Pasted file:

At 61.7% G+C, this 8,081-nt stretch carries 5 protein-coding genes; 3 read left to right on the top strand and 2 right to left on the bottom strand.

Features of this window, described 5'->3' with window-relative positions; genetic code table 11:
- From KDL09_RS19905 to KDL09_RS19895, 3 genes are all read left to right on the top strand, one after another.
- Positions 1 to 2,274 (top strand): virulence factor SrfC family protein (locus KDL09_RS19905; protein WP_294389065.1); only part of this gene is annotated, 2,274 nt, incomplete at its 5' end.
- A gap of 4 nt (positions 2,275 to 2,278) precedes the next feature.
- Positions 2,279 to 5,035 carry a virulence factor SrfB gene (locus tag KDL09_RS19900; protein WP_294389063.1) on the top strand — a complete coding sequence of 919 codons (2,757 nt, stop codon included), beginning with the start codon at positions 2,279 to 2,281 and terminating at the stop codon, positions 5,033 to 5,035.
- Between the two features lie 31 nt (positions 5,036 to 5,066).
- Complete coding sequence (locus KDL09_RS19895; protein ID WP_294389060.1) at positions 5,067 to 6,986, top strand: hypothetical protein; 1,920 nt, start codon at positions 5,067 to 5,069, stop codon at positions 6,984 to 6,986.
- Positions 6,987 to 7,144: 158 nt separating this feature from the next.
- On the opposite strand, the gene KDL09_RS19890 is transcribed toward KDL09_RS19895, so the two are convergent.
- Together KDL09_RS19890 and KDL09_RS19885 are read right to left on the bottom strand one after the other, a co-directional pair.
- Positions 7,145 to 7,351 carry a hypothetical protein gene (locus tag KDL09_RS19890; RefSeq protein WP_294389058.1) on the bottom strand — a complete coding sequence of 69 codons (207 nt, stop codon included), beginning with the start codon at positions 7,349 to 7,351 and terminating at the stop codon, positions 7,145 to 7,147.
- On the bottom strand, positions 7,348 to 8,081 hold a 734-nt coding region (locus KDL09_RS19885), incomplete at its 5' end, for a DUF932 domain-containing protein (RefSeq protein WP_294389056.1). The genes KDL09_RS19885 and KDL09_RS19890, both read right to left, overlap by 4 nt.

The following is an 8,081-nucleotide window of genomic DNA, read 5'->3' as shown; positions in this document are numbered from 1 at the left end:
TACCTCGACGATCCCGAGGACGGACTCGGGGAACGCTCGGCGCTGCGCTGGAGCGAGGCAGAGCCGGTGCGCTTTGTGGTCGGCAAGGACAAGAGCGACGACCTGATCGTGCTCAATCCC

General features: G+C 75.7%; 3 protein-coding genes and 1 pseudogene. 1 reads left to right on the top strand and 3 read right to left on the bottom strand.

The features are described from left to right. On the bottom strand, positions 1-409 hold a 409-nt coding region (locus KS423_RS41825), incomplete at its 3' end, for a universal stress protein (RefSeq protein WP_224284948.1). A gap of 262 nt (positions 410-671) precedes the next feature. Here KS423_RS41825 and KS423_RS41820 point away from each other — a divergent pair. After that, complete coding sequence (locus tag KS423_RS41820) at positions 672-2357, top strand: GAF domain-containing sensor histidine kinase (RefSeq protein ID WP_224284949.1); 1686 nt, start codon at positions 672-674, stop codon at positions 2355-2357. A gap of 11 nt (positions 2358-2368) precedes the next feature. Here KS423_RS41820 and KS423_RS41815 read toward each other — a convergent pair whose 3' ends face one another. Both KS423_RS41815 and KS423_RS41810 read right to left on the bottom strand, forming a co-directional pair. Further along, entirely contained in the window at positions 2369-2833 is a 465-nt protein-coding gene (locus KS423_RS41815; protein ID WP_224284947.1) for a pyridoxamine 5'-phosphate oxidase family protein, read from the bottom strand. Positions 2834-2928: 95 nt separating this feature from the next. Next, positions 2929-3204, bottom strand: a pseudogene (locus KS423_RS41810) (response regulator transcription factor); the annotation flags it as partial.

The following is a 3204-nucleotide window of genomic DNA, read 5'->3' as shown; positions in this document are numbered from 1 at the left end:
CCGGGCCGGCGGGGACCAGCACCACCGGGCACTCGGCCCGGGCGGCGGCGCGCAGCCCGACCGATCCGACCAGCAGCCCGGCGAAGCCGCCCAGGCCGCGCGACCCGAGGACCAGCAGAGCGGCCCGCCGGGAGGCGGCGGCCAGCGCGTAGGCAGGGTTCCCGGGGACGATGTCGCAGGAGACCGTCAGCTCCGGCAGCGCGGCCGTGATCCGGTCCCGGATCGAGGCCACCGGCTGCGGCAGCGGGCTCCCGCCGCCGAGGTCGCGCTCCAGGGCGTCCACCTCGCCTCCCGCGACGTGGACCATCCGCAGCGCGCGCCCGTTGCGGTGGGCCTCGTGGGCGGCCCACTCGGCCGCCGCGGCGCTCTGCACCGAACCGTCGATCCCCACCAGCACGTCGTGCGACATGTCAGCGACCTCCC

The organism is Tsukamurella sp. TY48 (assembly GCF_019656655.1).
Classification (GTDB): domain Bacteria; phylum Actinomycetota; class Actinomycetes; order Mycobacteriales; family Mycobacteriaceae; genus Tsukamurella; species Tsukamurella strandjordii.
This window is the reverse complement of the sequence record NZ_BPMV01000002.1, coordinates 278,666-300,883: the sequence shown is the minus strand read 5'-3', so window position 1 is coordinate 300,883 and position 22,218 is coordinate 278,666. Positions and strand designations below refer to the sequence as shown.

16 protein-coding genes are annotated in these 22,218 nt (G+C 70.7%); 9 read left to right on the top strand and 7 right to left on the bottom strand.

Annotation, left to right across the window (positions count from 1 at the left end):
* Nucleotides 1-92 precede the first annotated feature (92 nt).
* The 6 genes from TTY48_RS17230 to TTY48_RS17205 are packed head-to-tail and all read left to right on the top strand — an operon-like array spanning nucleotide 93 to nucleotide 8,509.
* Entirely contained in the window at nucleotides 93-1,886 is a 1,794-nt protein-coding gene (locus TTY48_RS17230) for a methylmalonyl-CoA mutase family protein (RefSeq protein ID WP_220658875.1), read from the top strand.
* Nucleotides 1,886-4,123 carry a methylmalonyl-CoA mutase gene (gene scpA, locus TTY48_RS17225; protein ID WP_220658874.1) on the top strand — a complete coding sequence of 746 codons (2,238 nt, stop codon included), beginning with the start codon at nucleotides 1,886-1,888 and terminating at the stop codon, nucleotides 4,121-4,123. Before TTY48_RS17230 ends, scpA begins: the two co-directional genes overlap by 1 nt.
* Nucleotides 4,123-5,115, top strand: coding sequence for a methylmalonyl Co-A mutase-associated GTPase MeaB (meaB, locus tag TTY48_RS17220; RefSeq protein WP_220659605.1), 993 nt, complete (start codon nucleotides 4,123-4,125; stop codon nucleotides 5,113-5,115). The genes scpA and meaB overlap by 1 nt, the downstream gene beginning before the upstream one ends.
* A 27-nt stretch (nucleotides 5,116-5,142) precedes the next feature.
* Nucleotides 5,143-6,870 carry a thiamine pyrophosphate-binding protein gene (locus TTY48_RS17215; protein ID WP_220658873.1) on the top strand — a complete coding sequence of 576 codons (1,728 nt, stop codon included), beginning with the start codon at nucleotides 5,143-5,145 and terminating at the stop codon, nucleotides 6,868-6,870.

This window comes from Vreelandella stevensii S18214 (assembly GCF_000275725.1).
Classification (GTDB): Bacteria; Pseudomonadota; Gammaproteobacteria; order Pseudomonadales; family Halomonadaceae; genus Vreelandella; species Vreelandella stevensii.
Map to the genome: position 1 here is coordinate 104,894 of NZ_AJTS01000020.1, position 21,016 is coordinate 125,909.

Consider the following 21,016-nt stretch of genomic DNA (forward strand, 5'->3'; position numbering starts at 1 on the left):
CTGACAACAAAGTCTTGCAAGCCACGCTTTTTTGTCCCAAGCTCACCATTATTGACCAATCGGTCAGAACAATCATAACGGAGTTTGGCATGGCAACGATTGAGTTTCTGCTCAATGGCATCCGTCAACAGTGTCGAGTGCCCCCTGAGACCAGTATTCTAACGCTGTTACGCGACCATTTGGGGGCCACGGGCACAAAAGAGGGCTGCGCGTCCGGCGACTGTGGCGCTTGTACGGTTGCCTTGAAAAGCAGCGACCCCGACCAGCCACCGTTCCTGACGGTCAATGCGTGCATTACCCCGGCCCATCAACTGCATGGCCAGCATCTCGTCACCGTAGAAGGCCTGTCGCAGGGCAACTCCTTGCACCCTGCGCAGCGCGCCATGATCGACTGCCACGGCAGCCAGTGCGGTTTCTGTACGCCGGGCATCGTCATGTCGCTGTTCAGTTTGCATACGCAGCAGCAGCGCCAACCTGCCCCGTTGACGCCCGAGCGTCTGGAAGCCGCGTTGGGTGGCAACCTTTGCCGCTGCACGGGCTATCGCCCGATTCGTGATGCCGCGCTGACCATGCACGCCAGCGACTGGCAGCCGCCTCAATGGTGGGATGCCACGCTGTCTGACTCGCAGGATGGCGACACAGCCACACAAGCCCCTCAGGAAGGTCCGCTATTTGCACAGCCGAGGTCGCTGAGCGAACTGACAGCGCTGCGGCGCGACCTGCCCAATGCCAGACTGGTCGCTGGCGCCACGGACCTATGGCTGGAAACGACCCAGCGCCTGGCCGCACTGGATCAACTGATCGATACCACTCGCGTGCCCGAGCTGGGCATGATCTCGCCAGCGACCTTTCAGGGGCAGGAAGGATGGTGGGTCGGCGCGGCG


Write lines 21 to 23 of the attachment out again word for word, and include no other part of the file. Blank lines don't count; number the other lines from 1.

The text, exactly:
Classification (GTDB): domain Bacteria; phylum Actinomycetota; class Actinomycetes; order Mycobacteriales; family Mycobacteriaceae; genus Tsukamurella; species Tsukamurella strandjordii.
This window is the reverse complement of the sequence record NZ_BPMV01000002.1, coordinates 278,666-300,883: the sequence shown is the minus strand read 5'-3', so window position 1 is coordinate 300,883 and position 22,218 is coordinate 278,666. Positions and strand designations below refer to the sequence as shown.

16 protein-coding genes are annotated in these 22,218 nt (G+C 70.7%); 9 read left to right on the top strand and 7 right to left on the bottom strand.